The top marriage breakers are: constant bickering or quarelling, miscommunication, too much focus on household chores, jealousy, keeping secrets and not getting along with a partner’s family. It is important to “audit” your relationship regularly and consider the “costs and benefits.”
You must constantly be aware of insecurities that arise in a marriage.
The attention you get in a marriage can feel good. However, it can also cause you to feel critical of yourself or insecure. The pressure to look perfect and make everyone around you happy can weigh on you, leaving many self-critical thoughts to flood your mind.
You may have a tendency to experience "critical inner voices" that cast doubt on your self-esteem or cause you to feel uncertain about your partner. Marital jitters often result from critical picking apart of your partner.
You can combat this anxiety by paying attention to these thoughts, acknowledging when they arise, and disregarding them as an internal enemy undermining your real feelings of love and joy. Respond to these thoughts with a more realistic and compassionate point of view toward yourself or your partner. For example, remind yourself, "I do not need to be perfect. I just need to be myself. I am happy in my relationship and love my partner for real qualities that I deeply value."
Gaurd against the myths of marriage. Very often, a marriage is treated like a fairy tale -- "and they lived happily EVER AFTER!". Getting swept up in the fun of being married is one thing, but getting lost in fantasy is another. Couples should be careful not to place too much emphasis on what their maeeiage or their relationship looks like from the outside.
Throughout a relationship, it's important to pay attention to ways you may be forming a fantasy instead of experiencing your real feelings of love. The fantasy of a "Bond Forever" may alleviate anxiety that arises from losing the initial spark they had when they first fell in love or got married. But such a fantasy can prevent from from actively relating to your spouse, from being passionate, or spontaneous, and from having mutual respect for each other. It can make you take marriage for granted and from connecting with your partner on a dau to day bais.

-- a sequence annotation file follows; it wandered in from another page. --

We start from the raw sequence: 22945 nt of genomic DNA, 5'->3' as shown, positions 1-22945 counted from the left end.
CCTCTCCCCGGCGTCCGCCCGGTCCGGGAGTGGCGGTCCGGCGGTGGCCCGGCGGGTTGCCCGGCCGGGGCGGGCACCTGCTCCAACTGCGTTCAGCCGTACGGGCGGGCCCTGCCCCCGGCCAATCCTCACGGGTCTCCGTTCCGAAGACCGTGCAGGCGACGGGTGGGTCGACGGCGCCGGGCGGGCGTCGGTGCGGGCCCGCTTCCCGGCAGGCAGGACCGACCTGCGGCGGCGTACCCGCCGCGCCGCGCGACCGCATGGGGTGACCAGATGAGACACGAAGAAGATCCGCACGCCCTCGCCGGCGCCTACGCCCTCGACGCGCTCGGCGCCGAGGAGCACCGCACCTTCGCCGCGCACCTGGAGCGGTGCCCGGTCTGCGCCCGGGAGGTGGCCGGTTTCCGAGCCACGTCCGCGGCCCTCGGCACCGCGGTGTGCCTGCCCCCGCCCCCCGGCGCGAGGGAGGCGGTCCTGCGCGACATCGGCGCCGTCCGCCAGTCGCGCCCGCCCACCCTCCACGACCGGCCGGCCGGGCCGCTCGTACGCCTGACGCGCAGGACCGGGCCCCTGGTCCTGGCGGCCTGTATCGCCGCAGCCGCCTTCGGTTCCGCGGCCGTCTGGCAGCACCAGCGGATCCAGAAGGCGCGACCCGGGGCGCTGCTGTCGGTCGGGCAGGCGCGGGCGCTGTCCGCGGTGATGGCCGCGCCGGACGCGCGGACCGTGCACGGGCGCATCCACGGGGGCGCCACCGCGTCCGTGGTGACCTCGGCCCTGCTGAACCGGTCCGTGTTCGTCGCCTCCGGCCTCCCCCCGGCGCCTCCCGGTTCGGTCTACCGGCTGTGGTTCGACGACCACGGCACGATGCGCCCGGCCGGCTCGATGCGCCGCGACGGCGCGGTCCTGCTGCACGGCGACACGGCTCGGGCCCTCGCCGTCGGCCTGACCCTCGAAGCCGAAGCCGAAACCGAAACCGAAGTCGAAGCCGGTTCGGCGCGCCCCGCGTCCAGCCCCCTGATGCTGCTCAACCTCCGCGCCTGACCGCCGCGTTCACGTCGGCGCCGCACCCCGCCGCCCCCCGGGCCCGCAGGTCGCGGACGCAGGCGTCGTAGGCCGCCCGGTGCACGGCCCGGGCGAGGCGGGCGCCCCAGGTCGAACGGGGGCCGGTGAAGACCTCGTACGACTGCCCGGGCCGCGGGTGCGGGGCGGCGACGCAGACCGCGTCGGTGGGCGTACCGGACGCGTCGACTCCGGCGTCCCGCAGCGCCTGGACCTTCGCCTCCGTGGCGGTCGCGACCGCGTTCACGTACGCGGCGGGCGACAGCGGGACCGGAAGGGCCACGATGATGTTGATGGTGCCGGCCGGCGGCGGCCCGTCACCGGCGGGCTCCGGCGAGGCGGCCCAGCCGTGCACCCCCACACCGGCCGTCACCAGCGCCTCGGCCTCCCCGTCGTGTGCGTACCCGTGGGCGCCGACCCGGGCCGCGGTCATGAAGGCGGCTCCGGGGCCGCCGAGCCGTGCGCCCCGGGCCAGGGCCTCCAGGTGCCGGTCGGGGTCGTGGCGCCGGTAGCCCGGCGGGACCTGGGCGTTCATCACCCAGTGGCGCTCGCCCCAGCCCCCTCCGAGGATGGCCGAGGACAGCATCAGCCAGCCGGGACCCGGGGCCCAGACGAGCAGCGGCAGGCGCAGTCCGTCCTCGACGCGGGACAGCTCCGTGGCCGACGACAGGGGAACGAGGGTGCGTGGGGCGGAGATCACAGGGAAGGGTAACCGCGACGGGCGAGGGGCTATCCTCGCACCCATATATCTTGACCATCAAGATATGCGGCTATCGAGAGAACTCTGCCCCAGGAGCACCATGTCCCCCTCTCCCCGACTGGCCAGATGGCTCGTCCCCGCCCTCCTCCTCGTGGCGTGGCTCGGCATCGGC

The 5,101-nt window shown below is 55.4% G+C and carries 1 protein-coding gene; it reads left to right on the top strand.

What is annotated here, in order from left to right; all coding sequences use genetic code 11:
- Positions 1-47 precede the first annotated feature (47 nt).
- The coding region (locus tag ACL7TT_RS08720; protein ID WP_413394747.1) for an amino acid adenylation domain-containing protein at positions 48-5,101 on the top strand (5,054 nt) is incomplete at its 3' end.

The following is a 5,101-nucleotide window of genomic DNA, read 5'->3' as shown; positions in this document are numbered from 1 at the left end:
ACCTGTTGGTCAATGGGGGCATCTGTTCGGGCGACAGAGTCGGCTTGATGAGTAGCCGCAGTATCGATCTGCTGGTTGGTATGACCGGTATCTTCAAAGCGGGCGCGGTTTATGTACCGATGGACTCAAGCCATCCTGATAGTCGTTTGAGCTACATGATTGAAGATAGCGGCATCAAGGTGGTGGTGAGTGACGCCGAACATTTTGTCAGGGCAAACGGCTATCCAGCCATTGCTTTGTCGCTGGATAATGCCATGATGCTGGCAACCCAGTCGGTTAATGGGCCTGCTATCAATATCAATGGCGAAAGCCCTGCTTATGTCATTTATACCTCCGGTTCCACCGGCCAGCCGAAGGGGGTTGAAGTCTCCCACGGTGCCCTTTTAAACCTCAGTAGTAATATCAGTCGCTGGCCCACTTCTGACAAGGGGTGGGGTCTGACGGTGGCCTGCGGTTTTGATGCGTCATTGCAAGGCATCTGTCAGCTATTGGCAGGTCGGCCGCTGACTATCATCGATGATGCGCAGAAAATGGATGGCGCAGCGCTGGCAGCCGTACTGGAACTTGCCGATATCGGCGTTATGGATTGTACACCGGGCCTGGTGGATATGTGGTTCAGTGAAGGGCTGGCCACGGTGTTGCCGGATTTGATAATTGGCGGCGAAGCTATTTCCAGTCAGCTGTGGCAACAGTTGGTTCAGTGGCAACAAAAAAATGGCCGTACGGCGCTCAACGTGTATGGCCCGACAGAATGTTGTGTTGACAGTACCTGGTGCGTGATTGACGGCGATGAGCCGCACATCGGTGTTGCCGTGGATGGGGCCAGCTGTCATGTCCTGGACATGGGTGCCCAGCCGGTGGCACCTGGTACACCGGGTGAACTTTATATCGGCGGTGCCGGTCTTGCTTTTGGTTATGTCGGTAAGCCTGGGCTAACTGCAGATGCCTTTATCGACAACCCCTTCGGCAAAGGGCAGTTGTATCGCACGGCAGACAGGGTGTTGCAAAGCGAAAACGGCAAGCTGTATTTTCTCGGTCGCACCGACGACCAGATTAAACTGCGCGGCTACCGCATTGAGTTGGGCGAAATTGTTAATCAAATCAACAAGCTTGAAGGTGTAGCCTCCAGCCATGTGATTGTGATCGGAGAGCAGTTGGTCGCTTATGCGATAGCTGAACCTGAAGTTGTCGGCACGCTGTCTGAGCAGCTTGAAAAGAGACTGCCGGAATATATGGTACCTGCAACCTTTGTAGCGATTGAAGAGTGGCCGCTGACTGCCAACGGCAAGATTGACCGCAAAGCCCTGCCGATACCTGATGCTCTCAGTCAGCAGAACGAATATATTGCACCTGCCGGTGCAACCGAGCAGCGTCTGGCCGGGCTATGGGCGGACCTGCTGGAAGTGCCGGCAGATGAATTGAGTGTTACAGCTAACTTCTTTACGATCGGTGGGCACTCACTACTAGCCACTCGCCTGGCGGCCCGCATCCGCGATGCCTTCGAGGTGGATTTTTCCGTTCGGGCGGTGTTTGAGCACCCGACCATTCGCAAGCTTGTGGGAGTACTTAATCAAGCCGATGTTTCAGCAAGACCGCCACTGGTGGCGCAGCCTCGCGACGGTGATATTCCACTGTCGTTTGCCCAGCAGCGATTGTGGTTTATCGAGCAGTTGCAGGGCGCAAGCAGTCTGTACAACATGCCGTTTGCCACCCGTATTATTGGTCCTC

The idea often associated with marriage, that two people can unify, is a faulty illusion. You can never truly merge identities with someone else, and attempting to do so is dangerous to both the people and the relationship. Instead, you should aim to respect, appreciate, and admire each other as autonomous individuals. In doing so, you will help ensure your marriage will last well beyond any ceremony or honeymoon period, and it offers you the best chance at a real-life version of "happily ever after."
It is a myth is that healthy couples don’t have conflict. Conflict is inevitable. In fact, if you aren’t having conflict, you aren’t talking about the important issues in your relationship.”
Another myth is that once you are married nothing can come in the way of your relationship. Every relationship gets into a rut, at some time or the other. This could be because it has become boring, routine, and tiring with nothing new to excite you about your partner or the marriage.
Website purpose: To promote public awareness about mental health
The contents of this site (docgautham.com) are for informational purposes only. Nothing contained in this site is or should be considered or used as a substitute for professional medical or mental health advice, diagnosis, or treatment. Never disregard medical advice from your doctor or delay seeking it because of something you have read on the Internet.
Copyright 2010-2017 Dr. Gautham's Neuro Centre. All rights reserved. Site updated 15th March 2017.